What Does Druidry Count As? Pagan or Heathen?

Accepting, for simplicity sake, the premise that the difference between what is Heathenry and what is Paganism lies solely in the nature of the root words – where does Druidry rest? Is it a part of the norther traditions, concerned with the worlds beyond out own and the myriad powers that inhabit them or part of the ‘pure magic’ southern traditions where the magic comes first and the source of it is left up to the practitioner?

For me Druidry comes from Ireland, Scotland, England and Wales. As separate countries that shared a common spiritual ancestry. The question of what is Druidry is one that will likely never be answered, unless someone works out a away to travel back in time. The simply state reason for this is that Druids passed on their teachings and practices through oral tradition and as a result of the Roman interactions (read: mass slaughter) with the Druids of the time, none of those teachings have survived in any kind of totality. Some things, such as Ogam fews, have survived somewhat intact. Hence, studying and practicing Druidry today has some inherent issues that stem from the lack of substantial, corroborate-able, information. Because of this, people throughout history have been want to recreate or reconstruct Druidry based on whatever information happens to be handy and even seemingly accurate.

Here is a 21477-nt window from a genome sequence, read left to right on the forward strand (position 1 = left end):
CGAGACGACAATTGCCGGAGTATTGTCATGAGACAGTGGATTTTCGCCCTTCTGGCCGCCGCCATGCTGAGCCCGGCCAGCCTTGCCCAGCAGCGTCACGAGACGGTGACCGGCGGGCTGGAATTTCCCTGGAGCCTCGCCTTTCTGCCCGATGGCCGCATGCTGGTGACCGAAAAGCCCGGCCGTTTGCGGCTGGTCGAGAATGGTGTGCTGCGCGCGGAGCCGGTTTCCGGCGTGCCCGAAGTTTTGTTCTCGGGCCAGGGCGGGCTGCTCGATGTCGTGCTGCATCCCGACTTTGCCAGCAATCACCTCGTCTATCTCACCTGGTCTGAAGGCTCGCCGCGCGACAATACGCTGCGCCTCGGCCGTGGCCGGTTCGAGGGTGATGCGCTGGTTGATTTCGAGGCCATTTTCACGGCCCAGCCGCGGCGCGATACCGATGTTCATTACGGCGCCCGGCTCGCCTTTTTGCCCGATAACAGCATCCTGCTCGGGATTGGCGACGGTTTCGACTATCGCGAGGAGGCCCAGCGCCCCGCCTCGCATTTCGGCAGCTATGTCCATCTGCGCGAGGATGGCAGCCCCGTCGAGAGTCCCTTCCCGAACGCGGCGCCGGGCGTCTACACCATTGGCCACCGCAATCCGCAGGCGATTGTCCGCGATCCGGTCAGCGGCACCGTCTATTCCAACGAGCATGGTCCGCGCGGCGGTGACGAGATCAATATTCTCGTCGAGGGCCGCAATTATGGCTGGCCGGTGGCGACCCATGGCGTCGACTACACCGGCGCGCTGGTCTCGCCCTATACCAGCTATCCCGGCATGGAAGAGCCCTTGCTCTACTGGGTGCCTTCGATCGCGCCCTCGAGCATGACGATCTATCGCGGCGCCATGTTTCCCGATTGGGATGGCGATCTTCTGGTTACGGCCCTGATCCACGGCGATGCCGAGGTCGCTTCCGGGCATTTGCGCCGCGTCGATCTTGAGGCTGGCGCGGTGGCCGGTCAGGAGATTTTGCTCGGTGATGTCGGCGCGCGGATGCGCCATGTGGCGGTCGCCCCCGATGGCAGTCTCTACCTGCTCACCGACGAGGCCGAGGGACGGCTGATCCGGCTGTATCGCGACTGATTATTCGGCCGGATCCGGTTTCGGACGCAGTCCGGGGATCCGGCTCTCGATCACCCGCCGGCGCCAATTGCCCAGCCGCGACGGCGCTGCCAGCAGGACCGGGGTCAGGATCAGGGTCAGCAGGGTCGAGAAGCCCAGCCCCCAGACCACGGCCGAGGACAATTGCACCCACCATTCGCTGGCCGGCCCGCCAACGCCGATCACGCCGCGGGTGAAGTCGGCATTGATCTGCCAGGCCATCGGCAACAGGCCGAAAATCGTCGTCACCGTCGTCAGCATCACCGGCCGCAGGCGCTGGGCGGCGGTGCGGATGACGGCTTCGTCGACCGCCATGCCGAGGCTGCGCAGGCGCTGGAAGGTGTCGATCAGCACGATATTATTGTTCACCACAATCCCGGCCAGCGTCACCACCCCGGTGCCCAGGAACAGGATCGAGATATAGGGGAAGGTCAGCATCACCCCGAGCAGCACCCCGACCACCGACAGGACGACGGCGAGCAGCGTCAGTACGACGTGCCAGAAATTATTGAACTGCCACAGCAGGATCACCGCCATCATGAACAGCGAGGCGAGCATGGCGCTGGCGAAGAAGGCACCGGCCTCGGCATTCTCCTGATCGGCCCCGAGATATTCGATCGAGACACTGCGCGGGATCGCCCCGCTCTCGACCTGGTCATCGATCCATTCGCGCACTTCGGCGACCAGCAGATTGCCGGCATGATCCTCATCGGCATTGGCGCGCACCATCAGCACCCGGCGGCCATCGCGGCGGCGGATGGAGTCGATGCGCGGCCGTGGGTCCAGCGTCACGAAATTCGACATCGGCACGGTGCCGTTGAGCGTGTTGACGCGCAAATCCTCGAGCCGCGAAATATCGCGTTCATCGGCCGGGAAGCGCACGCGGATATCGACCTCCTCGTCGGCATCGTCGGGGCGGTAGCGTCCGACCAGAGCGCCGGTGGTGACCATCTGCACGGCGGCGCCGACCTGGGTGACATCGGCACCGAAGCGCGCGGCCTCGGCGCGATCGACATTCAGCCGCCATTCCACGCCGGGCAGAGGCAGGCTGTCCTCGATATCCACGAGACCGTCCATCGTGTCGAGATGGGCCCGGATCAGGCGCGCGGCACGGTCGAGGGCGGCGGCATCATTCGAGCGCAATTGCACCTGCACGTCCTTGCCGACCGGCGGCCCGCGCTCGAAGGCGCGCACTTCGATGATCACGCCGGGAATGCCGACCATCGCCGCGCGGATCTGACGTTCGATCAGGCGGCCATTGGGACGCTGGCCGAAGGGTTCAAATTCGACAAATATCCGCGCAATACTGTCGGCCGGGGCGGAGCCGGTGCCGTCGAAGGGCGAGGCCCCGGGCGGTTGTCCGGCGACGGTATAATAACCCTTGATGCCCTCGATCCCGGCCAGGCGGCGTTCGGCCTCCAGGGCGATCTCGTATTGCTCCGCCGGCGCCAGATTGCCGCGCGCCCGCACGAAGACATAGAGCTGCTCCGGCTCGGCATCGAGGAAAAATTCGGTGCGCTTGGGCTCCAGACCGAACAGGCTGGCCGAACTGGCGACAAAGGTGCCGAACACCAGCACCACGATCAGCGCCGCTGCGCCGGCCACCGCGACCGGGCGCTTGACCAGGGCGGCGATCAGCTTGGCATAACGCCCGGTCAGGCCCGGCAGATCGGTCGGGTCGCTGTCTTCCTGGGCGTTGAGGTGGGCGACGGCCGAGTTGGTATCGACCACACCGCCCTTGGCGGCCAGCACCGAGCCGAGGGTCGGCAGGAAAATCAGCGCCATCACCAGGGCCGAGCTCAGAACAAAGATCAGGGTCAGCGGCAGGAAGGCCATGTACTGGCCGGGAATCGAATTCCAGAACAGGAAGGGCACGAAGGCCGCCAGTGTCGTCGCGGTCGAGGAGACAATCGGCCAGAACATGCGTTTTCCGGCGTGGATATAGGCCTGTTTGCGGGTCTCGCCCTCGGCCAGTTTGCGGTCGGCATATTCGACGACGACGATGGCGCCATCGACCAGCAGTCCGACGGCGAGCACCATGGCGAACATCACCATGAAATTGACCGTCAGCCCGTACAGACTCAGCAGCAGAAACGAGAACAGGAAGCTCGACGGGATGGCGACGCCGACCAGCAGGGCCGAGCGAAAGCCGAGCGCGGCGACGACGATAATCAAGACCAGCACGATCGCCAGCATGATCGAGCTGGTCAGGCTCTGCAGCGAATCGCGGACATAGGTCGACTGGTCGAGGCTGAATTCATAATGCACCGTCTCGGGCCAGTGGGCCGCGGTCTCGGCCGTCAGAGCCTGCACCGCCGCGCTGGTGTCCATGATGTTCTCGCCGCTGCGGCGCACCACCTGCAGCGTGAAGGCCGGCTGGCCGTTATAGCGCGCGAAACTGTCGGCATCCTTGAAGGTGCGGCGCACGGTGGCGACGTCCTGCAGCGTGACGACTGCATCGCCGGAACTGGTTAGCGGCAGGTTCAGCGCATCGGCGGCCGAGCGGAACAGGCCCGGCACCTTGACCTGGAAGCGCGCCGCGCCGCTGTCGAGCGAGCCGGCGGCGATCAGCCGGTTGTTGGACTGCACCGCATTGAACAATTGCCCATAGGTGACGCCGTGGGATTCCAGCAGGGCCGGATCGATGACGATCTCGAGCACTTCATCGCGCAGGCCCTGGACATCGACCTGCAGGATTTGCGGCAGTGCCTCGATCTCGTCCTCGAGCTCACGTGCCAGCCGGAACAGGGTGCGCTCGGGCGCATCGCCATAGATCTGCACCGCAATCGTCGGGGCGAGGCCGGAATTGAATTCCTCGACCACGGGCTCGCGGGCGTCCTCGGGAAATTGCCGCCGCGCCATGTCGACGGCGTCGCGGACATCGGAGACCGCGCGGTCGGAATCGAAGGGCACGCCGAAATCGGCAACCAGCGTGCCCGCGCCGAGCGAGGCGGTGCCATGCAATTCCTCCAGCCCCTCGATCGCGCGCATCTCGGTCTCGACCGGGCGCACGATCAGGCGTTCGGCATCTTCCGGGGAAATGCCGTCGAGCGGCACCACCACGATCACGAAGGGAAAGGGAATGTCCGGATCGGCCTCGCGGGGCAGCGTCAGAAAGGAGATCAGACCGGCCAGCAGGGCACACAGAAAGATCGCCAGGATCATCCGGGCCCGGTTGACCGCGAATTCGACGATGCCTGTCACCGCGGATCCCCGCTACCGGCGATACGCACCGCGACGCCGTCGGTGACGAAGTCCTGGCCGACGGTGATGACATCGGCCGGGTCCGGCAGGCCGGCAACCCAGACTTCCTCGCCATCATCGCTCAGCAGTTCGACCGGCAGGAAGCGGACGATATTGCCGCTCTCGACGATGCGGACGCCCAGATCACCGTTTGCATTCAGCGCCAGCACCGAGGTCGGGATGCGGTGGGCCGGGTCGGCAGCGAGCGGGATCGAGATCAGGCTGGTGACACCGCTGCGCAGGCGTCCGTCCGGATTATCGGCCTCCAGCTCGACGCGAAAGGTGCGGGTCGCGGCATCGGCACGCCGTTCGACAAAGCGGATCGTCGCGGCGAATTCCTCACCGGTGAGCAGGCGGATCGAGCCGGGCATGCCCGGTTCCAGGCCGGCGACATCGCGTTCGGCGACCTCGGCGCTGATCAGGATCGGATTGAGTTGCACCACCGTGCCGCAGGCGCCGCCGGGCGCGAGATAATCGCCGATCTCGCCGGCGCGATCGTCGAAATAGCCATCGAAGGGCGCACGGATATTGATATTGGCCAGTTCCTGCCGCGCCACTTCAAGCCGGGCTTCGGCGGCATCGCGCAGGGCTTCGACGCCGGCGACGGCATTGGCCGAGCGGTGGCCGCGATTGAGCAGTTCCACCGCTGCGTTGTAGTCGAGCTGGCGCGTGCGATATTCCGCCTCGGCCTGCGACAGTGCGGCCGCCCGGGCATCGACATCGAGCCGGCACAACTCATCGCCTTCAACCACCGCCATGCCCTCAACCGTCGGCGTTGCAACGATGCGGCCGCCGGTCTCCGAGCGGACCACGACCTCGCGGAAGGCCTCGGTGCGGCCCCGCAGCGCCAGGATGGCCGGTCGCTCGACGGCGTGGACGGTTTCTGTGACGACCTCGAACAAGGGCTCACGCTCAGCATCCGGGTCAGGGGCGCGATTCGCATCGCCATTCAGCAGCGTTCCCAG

The importance or significance of this that modern practices of Druidry tend to resemble other practices with bits of Druidry tacked on rather than proper or true Druidic practice. Normally I would not be so bold as to simply say what something is, or in this case is not, but this is one of those times where I can look at something like Wicca and then look at a book about Druidry and be able to say “Well… No, thats not Druidry, its Wicca with a different label and some minor facts about Druidry mixed in”. There is undoubtedly far better informed groups in 2013 than, I think, there have ever been before however these groups still, to my observation, lean towards the ‘tacked on’ approach to one degree or another.

Naturally, all of this comes with two caveats: lack of historical Druidic information and my own personal lack of in depth knowledge, particularly in the area of the information that current groups have available publicly and doubly so when it comes to the non-public information.


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